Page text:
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NZ Briefs for 13th September 2018

Light spring ahead for Kaharau ;Hong Kong breakthrough for Kiwi Group Two winner; Auckland Cup options for Alexander;Former Kiwis salute;Al Basti Equiworld gift two trips to Dubai
Light spring ahead for Kaharau
Last year’s Gr.3 New Zealand Cup (3200m) place-getter Kaharau will bypass this year’s two-mile feature in favour of a lighter spring preparation.
The Ken Rae and Krystal Williams-Tuhoro trained gelding had his first hit-out of the season in a 5 f trial at Avondale on Tuesday, pleasing his connections after resuming from a disappointing Queensland winter campaign.
“It was very ordinary (his winter campaign),” Rae said. “I probably shouldn’t have taken him over there, but that’s hindsight.
“I was rapt with him in his trial, he went super.”
The seven-year-old will have another trial on his home track before a decision is made on his spring and summer targets.
“I’m going to give him another trial at Ruakaka and if he goes really good I’ll start him in the Matamata Cup,” Rae said. “Otherwise I’ll take him down to the South Island for a mile somewhere and maybe the Dunedin Gold Cup.
“He’s not ready for the New Zealand Cup this year.”
Hong Kong breakthrough for Kiwi Group Two winner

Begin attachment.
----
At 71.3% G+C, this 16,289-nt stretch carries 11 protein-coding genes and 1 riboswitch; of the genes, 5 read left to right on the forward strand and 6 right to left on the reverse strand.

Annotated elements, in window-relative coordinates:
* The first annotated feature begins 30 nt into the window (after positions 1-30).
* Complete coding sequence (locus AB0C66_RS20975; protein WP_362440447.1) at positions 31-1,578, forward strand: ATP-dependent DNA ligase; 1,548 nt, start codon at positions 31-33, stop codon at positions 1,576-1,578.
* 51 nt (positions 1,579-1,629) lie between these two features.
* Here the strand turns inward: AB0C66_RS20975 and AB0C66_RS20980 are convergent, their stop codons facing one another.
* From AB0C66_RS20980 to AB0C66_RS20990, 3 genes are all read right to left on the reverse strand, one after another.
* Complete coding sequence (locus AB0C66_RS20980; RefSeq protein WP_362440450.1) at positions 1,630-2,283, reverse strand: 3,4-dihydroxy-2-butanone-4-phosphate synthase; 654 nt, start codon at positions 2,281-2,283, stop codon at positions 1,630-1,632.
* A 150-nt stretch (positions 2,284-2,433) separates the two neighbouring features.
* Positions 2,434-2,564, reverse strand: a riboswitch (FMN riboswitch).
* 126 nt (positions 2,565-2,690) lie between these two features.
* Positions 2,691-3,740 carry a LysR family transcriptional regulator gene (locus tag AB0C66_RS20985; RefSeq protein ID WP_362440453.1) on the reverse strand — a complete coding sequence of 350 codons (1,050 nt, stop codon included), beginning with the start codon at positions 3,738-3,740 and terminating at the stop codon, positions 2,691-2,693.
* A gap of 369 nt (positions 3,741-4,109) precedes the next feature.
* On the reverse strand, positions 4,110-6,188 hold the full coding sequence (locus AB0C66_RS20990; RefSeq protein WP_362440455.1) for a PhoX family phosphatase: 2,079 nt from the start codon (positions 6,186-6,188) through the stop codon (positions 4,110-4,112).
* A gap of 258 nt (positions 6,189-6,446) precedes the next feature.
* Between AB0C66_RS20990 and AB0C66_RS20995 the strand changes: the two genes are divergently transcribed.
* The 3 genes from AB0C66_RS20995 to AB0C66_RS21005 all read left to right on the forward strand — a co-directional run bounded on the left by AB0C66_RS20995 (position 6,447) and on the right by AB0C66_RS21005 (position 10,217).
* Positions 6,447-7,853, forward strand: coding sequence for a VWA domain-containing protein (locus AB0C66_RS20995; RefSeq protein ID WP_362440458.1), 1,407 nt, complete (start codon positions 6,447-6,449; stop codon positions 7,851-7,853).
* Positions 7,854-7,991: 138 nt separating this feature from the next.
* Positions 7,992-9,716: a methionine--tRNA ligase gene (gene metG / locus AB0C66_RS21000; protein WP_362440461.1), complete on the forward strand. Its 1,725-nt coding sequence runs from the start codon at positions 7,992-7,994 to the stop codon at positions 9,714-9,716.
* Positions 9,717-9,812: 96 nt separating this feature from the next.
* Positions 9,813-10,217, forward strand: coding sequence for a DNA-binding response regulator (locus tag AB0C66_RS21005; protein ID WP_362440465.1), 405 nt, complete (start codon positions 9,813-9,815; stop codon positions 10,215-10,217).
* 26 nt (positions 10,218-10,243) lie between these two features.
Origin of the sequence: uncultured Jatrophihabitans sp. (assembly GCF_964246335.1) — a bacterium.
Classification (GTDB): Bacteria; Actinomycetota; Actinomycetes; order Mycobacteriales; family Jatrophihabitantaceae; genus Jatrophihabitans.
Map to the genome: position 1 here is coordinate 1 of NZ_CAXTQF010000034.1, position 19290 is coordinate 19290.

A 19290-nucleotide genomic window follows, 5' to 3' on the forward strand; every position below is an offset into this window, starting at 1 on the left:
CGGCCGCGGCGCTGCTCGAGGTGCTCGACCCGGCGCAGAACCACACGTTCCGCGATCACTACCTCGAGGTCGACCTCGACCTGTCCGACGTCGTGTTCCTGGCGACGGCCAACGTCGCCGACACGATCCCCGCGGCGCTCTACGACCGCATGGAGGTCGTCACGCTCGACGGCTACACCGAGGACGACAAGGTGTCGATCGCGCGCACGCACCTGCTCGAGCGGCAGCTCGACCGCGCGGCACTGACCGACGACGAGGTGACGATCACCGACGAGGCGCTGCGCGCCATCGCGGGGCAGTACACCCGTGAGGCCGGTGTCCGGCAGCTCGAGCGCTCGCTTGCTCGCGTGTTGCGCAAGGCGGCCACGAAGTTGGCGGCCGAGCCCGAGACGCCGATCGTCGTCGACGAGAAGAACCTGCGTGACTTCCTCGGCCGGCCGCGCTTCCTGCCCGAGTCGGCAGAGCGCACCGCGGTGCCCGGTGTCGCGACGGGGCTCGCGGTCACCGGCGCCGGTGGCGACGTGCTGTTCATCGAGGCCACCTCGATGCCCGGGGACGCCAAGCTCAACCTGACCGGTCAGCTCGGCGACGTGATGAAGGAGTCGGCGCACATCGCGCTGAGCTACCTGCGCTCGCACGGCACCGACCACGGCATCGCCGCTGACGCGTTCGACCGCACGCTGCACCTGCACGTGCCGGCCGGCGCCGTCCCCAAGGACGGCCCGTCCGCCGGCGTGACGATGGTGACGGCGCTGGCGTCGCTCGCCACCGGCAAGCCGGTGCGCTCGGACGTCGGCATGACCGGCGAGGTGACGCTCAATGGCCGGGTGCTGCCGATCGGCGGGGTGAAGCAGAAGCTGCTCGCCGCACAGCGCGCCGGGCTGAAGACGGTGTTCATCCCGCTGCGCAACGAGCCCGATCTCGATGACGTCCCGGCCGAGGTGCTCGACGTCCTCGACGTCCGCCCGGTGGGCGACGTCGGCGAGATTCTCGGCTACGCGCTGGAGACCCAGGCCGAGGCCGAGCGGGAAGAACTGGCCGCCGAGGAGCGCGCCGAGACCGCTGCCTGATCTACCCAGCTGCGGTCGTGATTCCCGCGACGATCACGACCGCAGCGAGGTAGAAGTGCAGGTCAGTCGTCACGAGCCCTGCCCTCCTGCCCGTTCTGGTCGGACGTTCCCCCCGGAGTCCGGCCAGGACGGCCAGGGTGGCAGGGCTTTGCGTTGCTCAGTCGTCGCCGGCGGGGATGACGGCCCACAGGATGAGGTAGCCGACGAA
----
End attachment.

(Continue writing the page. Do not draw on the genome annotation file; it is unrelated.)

Trainer Tony Cruz said Class 2 Wah Fu Handicap (1650m) winner Circuit Glory is capable of finding the form he had when winning the Gr.2 Championship Stakes (2100m) in New Zealand.
Though Cruz admits that the five-year-old son of Tavistock, who raced as Tavidream when trained by Donna Logan and Chris Gibbs, does need to work on his attitude in order to reach those heights following his win at Happy Valley on Wednesday night.
"He’s always been an impressive horse, he won five of seven in New Zealand, and I think that if he can just be a bit better with his manners, he can win a few races this season," Cruz said.
“Derek (Leung) rode an ideal race and he won with a bit of authority there.”
The night’s feature, the Class 3 Community Chest Cup Handicap (1000m), was taken out by another New Zealand bred galloper, the Ricky Yiu-trained Keep Moving.
“He’s a horse with plenty of talent, but he’s had a few issues,” Yiu said.
“Not many horses can win five from 10 in Hong Kong though. The Happy Valley 5 f is perfect for him with tempo and pace, so I will look for another one now he will be in Class 2."